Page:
December 2 | comments icon 0 COMMENTS     print icon print


An eye-opening journey from Ayrshire to Ecuador

— Fr Martin Chambers, in the first of a series of extracts from his book Walking With The Poor, describes his introduction to missionary work

Looking out on my new home in Guayaquil, I could see a totally different scene from anything I had experienced in Scotland. Mile after mile and all the way up the hillside there were homes made of bamboo. I have often thought that the best way to describe what they actually look like is to say that they are large, old B&Q garden huts but then that would do a disservice to B&Q huts.

Into these huts are crammed up to ten people —granny, grandad, aunties and uncles and loads of children. On top of that, there is no running water; water is delivered by trucks that come around all day from about 5am tooting their horns as if to wake people up. Outside each house there is an old oil drum which is filled with water and from there the family would carry water into the house to use for washing clothes, cleaning themselves and for cooking.

It always amazed me how little water they needed to get by or, to put it another way, how much water we waste. Apart from the water situation, there is no sewerage, so toilet waste gets thrown out into the back porch or onto the front street. Then there is a poor electricity supply forcing many power cuts. There is poor education and no medical care. In short, I was looking out on extreme poverty.


I was to stay in Tom Oates’ house for seven months before moving into rented accommodation in my own parish. Tom was a great host and a very cheery person. He was always encouraging me to take things easy and not to rush at life. I was trying to accept this advice but day one proved that taking life at a slow pace was going to be almost impossible.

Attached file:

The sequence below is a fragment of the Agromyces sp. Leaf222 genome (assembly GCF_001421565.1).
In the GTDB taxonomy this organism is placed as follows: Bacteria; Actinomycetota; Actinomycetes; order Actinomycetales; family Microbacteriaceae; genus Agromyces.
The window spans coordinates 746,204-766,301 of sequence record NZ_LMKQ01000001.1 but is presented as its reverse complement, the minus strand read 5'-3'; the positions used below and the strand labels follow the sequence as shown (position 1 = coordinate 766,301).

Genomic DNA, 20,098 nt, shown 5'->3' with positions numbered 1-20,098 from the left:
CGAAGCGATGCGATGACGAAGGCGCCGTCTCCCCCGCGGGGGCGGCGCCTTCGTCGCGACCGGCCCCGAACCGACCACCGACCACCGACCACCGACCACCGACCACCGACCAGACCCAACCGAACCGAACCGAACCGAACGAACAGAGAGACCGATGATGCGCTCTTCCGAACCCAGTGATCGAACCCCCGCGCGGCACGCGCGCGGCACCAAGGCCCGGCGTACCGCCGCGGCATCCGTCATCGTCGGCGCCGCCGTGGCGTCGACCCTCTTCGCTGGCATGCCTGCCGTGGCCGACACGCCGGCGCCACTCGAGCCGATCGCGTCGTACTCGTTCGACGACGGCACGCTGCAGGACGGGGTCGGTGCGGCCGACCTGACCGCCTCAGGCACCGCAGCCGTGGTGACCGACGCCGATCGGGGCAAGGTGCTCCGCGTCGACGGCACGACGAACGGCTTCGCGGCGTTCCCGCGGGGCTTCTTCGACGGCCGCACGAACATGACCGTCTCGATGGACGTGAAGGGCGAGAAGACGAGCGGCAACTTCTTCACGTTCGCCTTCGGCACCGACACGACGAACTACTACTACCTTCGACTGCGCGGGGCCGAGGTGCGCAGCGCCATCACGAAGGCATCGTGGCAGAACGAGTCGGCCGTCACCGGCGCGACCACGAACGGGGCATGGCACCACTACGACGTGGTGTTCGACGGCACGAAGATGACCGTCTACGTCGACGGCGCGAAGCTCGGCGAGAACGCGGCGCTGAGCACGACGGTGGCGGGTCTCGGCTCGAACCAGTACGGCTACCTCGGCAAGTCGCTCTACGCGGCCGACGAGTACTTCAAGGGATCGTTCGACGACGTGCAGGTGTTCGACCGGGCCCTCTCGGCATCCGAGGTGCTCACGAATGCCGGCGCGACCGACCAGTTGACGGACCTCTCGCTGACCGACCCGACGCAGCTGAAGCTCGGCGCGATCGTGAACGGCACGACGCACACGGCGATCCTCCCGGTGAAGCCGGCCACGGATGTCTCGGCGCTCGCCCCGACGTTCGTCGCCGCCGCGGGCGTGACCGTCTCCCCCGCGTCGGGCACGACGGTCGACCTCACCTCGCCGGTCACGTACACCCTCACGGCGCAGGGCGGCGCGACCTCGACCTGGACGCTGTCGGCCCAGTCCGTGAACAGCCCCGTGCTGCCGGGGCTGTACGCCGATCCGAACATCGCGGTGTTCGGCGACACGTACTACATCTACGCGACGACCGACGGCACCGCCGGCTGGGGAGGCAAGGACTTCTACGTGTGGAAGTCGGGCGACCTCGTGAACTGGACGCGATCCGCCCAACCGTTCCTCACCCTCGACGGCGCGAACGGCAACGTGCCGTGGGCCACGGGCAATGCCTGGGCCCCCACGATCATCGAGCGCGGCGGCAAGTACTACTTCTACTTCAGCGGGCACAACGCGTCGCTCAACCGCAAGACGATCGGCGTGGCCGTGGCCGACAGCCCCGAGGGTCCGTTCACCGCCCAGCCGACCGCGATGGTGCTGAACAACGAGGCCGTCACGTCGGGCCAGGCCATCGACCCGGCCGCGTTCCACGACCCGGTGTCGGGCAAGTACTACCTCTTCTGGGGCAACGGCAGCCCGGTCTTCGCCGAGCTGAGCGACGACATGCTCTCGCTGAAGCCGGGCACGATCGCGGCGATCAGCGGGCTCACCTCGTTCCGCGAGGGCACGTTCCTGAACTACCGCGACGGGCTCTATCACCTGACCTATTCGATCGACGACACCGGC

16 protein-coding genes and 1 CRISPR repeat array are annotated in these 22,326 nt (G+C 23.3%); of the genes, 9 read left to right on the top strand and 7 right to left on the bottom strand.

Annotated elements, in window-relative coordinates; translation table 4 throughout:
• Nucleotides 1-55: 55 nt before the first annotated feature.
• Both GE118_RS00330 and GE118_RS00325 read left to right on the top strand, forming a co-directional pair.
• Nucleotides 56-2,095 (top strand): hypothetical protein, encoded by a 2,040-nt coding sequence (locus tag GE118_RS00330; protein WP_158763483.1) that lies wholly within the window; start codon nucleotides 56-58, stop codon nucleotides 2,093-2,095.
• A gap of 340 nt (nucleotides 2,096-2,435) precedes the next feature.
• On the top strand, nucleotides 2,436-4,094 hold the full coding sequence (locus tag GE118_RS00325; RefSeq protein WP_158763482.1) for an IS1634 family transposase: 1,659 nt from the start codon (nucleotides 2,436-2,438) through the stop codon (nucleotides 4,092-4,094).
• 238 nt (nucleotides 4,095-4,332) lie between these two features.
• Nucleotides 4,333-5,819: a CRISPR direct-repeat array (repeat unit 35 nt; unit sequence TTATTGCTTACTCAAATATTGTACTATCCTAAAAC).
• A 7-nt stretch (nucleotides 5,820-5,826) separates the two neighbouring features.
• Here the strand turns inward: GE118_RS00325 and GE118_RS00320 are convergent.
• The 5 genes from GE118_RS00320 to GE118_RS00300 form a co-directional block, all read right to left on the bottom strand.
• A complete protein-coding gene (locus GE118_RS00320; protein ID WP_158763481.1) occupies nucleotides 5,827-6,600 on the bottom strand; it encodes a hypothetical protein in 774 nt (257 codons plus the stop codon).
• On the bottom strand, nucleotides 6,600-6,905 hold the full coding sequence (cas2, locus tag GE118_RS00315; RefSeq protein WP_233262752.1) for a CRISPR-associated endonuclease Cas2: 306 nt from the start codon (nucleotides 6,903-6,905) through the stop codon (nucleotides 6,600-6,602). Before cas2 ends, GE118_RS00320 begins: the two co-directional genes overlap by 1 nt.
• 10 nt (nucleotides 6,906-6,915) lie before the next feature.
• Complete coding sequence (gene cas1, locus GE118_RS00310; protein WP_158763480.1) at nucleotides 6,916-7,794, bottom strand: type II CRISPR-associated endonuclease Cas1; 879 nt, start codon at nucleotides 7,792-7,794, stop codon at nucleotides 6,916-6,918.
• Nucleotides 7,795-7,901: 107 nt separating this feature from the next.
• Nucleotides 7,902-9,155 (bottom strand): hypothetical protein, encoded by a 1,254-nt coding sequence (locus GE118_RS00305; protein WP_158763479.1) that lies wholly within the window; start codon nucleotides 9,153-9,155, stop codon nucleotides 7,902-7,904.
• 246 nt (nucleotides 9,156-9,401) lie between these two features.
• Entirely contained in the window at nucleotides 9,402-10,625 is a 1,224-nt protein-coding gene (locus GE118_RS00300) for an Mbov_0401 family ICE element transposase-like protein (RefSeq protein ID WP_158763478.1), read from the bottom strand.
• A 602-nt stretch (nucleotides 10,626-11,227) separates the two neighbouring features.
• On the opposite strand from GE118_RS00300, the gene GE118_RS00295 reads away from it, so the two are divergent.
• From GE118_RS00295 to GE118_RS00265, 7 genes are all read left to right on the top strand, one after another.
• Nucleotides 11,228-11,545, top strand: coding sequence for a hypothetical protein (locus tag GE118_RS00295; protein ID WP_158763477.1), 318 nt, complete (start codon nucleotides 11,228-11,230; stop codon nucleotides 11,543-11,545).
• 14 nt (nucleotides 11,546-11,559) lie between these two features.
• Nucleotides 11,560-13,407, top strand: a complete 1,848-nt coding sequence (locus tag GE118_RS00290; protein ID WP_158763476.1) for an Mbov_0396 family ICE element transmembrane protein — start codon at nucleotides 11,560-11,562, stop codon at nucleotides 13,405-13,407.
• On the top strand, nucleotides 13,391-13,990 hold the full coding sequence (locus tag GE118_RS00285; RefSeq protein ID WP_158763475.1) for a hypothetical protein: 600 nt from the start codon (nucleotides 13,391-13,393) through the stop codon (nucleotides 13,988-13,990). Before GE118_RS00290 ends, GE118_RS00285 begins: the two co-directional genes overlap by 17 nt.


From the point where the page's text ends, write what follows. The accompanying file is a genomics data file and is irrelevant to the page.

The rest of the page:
As we sat at breakfast that morning, there was a knock at the door—it was Ramon waiting to greet me. He must have known I was coming because he was brandishing a letter saying that a certain plot of land in Nueva Prosperina had been allotted to the Church by the city council and it was there that I was to build a house and church. While I was greatly encouraged by the enthusiasm of Ramon, I wondered even at that stage what I was getting myself into.

Danger signs

Bizarrely for a shanty town, it had the name of Nueva Prosperina which actually means ‘new prosperous town’ which, clearly, it was not. It was neither prosperous nor new.

My first weekend there brought another aspect of shanty living to light—corruption and gangsters. The local leader was called Sergio Toral and, like many self-proclaimed lawyers, he ruled with an iron fist, claiming money from the poor defenceless people, but showing little in the way of return for their cash. He looked a completely severe man, young but worn–out by life and looking down his nose at most people.

All around the shanty, there were signs proclaiming that he was the champion of justice and that he would fight against drugs, violence and theft. The reality seemed different and, over the years, I was to hear various rumours that the complete opposite was true, that he had been the leader in many of the acts of violence and intimidation that marred life in a shanty town that has no real police presence.

That weekend, Sergio was the godfather at a parish Baptism and, as I watched him make his Profession of Faith, I remembered the film The Godfather where Marlon Brando, during his Profession of Faith, has flashbacks to all the criminal acts for which he has been responsible. Meeting Sergio reminded me of that film and was my first wake-up call to what my dad had alerted me to months back—when you go there, you could be living in danger.

— To obtain a copy of Fr Martin Chambers’ book Walking With The Poor, contact him at

his home parish’s address: St Matthew’s, Grassyards Rd, New Farm Loch, Kilmarnock KA3 7SH or call 01563 533587

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